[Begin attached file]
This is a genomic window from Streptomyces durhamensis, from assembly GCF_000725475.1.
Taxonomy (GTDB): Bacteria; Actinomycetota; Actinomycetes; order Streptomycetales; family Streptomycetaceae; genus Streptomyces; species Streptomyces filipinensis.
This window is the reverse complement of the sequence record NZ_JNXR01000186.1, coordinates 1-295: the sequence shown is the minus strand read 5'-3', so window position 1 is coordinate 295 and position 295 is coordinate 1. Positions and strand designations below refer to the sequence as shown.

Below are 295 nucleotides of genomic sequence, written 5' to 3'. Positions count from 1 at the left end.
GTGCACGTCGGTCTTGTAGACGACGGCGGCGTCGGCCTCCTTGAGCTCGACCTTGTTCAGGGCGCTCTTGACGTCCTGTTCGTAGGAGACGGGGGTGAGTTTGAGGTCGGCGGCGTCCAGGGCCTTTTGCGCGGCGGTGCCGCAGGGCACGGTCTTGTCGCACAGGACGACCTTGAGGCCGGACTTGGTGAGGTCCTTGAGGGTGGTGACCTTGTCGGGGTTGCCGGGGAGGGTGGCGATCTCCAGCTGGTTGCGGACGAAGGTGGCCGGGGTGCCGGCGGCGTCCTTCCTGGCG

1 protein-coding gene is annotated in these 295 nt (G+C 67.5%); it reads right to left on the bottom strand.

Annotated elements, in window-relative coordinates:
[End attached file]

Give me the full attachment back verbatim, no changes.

This is a genomic window from Streptomyces durhamensis, from assembly GCF_000725475.1.
Taxonomy (GTDB): Bacteria; Actinomycetota; Actinomycetes; order Streptomycetales; family Streptomycetaceae; genus Streptomyces; species Streptomyces filipinensis.
This window is the reverse complement of the sequence record NZ_JNXR01000186.1, coordinates 1-295: the sequence shown is the minus strand read 5'-3', so window position 1 is coordinate 295 and position 295 is coordinate 1. Positions and strand designations below refer to the sequence as shown.

Below are 295 nucleotides of genomic sequence, written 5' to 3'. Positions count from 1 at the left end.
GTGCACGTCGGTCTTGTAGACGACGGCGGCGTCGGCCTCCTTGAGCTCGACCTTGTTCAGGGCGCTCTTGACGTCCTGTTCGTAGGAGACGGGGGTGAGTTTGAGGTCGGCGGCGTCCAGGGCCTTTTGCGCGGCGGTGCCGCAGGGCACGGTCTTGTCGCACAGGACGACCTTGAGGCCGGACTTGGTGAGGTCCTTGAGGGTGGTGACCTTGTCGGGGTTGCCGGGGAGGGTGGCGATCTCCAGCTGGTTGCGGACGAAGGTGGCCGGGGTGCCGGCGGCGTCCTTCCTGGCG

1 protein-coding gene is annotated in these 295 nt (G+C 67.5%); it reads right to left on the bottom strand.

Annotated elements, in window-relative coordinates: